In a move that seemed to catch Board members off guard, indicating that they thought the vote would have effectively dissolved CenterPoint, Watts stated that he believed that his research and communication with individuals with knowledge of these issues across the state indicated that in the future there will be “a round of mergers” among MCOs. He went on to state that he thinks “there will be fewer MCOs 2 years from now than there are even right now.” In a statement that either confirms the Mental Health community’s influence on the Board or demonstrates a lack of understanding about the breadth of services offered by the MCOs, he stated that the issue at hand is really “how do we merge effectively, not to move to some other community, but how do we, if we’re gonna build Mental Health – Mental Health services in this community – how do we do that so that people are merging with us.”

Commissioner Whisenhunt wanted to have the last word on the issue. “I hope that all the members of, on Centerpoint [Board] have taken in everything that’s gone on for the last few weeks. “ Whisenhunt stated. “Um… we have had problems here for years and years. We had people coming to us and ask for help for years and years. Recognizing that the Commissioners do not have that much authority, but I do hope that the CenterPoint board tomorrow night when they are in closed session will take… take some sort of action. I have heard so many people say ‘This is not about Betty Taylor’. Folks… this is about Betty Taylor.”

The next day, following the decisions of the County Commissioners, the Board of Directors of CenterPoint Human Services met at noon in a specially called meeting. The full Board was in attendance, and representatives from all four participating counties were able to hear the updates from the loan request as well as learn of the new developments that have potential impact on their county’s future services. In spite of the fact that the meeting was open, no members of the public attended. (including those who had been at the County Commissioners meeting claiming that Centerpoint would not let them attend meetings.) Those present were given a packet of budgetary statistics, graphs and charts of actual and projected expenses, the By-laws of the CPHS Board of Directors, copies of the Session Law related to Waiver and the respected Boards involved, and a list of those providers who are directly impacted by the need to use Forsyth County’s discretionary funding to implement Waiver.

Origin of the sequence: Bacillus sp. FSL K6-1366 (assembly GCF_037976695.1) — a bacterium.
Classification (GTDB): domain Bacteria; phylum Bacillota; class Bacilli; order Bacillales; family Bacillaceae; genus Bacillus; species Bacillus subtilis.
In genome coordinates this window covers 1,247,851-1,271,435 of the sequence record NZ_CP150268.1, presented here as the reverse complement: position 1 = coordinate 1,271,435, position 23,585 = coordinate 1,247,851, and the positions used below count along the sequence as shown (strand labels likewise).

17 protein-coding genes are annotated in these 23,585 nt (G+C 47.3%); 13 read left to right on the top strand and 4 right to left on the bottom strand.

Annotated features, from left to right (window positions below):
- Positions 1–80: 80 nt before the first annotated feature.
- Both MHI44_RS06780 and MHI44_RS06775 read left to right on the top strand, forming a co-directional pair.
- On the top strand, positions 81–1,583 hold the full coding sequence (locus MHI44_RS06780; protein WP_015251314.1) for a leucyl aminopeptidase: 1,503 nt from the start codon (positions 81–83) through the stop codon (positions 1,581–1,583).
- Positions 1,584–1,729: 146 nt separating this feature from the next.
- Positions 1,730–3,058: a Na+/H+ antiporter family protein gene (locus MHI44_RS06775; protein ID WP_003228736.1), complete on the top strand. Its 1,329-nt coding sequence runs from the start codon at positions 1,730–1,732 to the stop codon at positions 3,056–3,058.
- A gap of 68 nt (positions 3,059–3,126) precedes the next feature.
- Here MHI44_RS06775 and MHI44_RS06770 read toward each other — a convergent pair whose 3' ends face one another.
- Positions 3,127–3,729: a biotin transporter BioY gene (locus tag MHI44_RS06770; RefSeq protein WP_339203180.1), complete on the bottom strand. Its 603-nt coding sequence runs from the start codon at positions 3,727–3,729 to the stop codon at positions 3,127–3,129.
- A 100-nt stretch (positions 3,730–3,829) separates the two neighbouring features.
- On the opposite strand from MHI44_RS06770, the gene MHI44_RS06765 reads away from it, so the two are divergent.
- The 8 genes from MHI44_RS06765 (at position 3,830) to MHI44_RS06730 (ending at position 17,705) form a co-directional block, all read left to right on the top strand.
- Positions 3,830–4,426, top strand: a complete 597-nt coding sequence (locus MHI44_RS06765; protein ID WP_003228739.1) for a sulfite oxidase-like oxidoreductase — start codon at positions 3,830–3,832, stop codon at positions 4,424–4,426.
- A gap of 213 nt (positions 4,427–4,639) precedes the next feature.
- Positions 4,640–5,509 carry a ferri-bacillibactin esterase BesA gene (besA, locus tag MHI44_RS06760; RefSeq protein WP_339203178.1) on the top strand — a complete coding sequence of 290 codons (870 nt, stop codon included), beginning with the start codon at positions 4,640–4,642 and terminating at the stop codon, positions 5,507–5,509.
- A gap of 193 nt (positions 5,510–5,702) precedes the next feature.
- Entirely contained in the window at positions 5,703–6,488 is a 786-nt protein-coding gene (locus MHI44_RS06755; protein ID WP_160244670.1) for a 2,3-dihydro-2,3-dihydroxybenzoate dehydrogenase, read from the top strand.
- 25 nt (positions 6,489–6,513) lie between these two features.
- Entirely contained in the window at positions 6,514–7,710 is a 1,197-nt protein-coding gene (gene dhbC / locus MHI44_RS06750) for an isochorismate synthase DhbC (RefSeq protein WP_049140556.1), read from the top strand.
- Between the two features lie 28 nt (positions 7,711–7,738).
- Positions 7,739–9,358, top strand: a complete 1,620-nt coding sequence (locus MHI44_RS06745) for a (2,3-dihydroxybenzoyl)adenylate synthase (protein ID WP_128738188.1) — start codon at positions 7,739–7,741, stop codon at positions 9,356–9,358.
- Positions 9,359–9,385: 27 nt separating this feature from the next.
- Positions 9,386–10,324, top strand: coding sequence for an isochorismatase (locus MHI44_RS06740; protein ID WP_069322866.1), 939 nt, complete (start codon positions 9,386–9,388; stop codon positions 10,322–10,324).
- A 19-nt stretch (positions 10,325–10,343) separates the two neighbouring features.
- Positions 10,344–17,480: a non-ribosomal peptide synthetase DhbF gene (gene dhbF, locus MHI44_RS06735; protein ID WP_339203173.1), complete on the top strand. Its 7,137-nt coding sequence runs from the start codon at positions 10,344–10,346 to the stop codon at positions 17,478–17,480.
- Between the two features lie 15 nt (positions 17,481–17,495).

After the updates, the Board of Directors entered into a closed session. The agenda for the meeting stated the purpose of the closed session was to “consider the qualifications, competence, performance, character, fitness…of an individual public officer or employee… or to hear or investigate a complaint, charge or grievance by or against an individual public officer or employee.” The Board met in closed session for approximately 20 minutes before reopening the public session of the meeting.

After the meeting adjourned, CCD asked Melanie Barbee, Chairman of CPHS’s Board of Directors, if she had any comment on the results of the closed session. Barbee said that she was prohibited from discussing the events of the closed session, but stated that “This Board is continuing to be supportive of Betty Taylor. We’ve got work to do, and we’re moving forward to do it.”


LME Projected 2013 Map

Proposed Local Management Entity – Managed Care Organizations (LME-MCOs) and their Member Counties on January 1, 2013